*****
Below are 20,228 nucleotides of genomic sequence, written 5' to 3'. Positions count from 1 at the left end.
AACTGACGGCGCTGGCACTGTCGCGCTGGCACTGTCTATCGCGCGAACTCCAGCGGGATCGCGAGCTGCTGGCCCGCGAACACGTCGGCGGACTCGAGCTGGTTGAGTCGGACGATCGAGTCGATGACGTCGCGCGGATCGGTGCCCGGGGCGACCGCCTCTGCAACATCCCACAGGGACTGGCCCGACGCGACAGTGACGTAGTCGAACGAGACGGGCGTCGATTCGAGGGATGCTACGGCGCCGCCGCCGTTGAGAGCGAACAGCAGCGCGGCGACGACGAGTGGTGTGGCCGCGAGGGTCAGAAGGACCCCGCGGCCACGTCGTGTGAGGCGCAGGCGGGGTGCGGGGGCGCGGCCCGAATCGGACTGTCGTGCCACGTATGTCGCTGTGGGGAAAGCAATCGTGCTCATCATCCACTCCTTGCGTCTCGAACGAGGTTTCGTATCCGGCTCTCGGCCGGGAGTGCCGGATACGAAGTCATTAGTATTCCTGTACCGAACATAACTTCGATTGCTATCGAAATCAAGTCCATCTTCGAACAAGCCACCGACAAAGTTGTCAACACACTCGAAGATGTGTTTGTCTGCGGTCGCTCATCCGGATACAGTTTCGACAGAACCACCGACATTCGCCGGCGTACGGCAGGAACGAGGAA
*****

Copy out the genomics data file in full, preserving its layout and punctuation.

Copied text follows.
Below are 20,228 nucleotides of genomic sequence, written 5' to 3'. Positions count from 1 at the left end.
AACTGACGGCGCTGGCACTGTCGCGCTGGCACTGTCTATCGCGCGAACTCCAGCGGGATCGCGAGCTGCTGGCCCGCGAACACGTCGGCGGACTCGAGCTGGTTGAGTCGGACGATCGAGTCGATGACGTCGCGCGGATCGGTGCCCGGGGCGACCGCCTCTGCAACATCCCACAGGGACTGGCCCGACGCGACAGTGACGTAGTCGAACGAGACGGGCGTCGATTCGAGGGATGCTACGGCGCCGCCGCCGTTGAGAGCGAACAGCAGCGCGGCGACGACGAGTGGTGTGGCCGCGAGGGTCAGAAGGACCCCGCGGCCACGTCGTGTGAGGCGCAGGCGGGGTGCGGGGGCGCGGCCCGAATCGGACTGTCGTGCCACGTATGTCGCTGTGGGGAAAGCAATCGTGCTCATCATCCACTCCTTGCGTCTCGAACGAGGTTTCGTATCCGGCTCTCGGCCGGGAGTGCCGGATACGAAGTCATTAGTATTCCTGTACCGAACATAACTTCGATTGCTATCGAAATCAAGTCCATCTTCGAACAAGCCACCGACAAAGTTGTCAACACACTCGAAGATGTGTTTGTCTGCGGTCGCTCATCCGGATACAGTTTCGACAGAACCACCGACATTCGCCGGCGTACGGCAGGAACGAGGAA